A pair of US missile strikes hit a vehicle and an alleged insurgent training facility today in a tribal region near the Afghan border, killing 23 suspected Islamist militants, Pakistani intelligence officials said. The latest strikes bring this week's count to five, in the latest sign that the US has no intention of abandoning the tactic despite public disapproval in Pakistan and a downturn in US-Pakistan relations. Pakistan's parliament passed a resolution demanding the missile strikes end, but the US has ignored it.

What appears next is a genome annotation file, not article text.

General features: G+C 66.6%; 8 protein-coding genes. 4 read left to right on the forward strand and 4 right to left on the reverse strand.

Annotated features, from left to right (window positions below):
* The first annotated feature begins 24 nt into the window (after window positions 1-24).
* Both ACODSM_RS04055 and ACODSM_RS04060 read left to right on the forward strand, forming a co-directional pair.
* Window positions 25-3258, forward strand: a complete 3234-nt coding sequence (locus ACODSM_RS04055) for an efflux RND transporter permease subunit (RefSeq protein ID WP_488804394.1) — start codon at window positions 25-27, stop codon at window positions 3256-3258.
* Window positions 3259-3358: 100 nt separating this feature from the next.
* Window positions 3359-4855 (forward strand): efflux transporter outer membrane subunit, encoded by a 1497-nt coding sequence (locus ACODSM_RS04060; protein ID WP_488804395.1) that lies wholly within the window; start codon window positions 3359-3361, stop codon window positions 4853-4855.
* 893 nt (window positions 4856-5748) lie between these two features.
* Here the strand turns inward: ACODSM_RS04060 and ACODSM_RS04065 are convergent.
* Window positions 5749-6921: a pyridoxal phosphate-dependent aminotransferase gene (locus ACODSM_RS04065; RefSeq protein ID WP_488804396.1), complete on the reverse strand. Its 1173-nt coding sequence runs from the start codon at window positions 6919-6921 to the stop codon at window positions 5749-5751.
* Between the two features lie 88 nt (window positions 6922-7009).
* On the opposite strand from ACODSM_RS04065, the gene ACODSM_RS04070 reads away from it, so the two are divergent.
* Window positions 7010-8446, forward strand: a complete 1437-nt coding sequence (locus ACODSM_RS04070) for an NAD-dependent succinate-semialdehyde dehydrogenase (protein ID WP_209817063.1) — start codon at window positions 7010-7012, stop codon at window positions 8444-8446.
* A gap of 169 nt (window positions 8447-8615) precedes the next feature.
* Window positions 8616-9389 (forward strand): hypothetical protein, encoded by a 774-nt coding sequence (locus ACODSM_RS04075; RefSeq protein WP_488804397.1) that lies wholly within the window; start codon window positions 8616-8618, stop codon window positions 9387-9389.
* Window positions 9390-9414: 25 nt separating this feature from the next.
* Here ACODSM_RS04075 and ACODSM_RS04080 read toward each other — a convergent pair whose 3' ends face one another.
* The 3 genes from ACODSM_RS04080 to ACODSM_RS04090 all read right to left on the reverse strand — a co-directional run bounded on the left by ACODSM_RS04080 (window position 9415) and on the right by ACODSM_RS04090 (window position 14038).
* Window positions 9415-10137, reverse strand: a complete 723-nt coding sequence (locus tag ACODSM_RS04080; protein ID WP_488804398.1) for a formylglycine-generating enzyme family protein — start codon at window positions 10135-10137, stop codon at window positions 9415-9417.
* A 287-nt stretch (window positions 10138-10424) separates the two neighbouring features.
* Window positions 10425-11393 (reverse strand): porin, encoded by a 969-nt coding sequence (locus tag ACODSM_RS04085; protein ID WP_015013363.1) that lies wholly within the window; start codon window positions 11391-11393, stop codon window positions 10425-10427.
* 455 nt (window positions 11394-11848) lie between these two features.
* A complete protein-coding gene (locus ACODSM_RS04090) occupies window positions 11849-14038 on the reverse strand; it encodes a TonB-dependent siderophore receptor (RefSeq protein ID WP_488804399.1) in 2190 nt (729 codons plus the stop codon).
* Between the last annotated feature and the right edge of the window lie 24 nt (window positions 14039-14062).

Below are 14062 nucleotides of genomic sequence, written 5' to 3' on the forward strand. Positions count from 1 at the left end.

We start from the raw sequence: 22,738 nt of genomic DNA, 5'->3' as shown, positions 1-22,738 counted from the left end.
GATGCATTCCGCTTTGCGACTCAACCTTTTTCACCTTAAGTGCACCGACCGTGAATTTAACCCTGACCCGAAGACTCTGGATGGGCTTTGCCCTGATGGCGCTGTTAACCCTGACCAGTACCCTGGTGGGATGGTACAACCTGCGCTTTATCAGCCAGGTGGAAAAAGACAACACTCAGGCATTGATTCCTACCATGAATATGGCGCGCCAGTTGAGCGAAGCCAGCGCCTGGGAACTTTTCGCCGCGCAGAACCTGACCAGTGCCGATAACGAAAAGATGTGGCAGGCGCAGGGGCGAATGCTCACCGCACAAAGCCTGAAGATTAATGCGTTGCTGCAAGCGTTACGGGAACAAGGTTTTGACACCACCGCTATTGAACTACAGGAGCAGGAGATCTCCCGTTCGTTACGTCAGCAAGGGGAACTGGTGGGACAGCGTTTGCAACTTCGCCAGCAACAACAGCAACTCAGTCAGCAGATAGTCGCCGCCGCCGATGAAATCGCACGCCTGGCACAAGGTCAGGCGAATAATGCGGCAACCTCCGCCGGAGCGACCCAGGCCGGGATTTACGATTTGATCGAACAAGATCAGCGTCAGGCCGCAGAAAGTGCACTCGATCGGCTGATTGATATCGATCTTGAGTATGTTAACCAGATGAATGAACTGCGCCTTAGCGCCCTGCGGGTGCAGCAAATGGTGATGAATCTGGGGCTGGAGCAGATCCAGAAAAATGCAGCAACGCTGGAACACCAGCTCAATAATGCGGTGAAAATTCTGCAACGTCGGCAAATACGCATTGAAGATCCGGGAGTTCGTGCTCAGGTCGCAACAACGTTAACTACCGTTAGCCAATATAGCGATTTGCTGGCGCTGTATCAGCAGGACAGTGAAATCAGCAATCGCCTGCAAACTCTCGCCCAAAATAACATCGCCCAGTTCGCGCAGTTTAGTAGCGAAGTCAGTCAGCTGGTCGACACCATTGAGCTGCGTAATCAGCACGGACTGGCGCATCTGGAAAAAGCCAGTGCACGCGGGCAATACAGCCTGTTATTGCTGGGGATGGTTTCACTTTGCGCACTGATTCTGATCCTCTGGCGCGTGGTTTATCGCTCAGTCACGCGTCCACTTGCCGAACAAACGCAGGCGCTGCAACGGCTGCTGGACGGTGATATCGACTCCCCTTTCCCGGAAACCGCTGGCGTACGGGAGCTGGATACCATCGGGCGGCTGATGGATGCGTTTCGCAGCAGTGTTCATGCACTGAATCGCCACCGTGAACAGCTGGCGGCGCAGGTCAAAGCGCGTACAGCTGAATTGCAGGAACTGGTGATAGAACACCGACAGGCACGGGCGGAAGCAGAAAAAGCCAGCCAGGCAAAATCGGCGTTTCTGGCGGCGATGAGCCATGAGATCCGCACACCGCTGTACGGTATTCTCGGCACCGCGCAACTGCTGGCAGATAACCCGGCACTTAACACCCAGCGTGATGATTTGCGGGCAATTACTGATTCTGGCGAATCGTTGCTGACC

One missile hit a vehicle carrying five men. The other struck a nearby compound—believed to have housed a training camp for extremists—killing 18 people in an area between the North and South Waziristan tribal regions. The strikes occurred within minutes of each other, the Pakistani intelligence officials said, speaking on condition of anonymity. Since 2008, the US has increased its use of drone-fired missiles to take out al-Qaeda and Taliban targets in Pakistan. Islamabad officially protests the strikes as violations of Pakistan's sovereignty, but it is widely believed to have secretly provided intelligence for some of them. (Click to read about Friday's drone attack that killed al-Qaeda's likely successor to Osama bin Laden.)